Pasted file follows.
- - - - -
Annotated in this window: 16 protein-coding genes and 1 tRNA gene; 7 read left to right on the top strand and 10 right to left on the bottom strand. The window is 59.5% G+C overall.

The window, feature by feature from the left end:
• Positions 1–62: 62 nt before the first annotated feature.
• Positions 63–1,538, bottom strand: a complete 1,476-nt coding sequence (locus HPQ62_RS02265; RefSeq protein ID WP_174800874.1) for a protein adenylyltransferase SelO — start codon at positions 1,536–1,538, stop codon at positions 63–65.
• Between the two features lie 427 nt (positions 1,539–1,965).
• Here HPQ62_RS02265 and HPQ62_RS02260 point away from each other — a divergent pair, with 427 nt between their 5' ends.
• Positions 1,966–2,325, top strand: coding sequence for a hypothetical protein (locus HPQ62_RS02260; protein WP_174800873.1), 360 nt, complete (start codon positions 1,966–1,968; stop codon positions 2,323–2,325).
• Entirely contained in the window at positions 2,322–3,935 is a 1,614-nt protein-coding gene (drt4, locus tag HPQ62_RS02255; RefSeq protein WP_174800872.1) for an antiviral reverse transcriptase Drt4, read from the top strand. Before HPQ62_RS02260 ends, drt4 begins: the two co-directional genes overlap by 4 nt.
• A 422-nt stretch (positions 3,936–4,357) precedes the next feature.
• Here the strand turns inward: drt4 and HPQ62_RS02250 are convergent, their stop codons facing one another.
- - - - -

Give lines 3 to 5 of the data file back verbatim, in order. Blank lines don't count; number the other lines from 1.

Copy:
• Positions 1–62: 62 nt before the first annotated feature.
• Positions 63–1,538, bottom strand: a complete 1,476-nt coding sequence (locus HPQ62_RS02265; RefSeq protein ID WP_174800874.1) for a protein adenylyltransferase SelO — start codon at positions 1,536–1,538, stop codon at positions 63–65.
• Between the two features lie 427 nt (positions 1,539–1,965).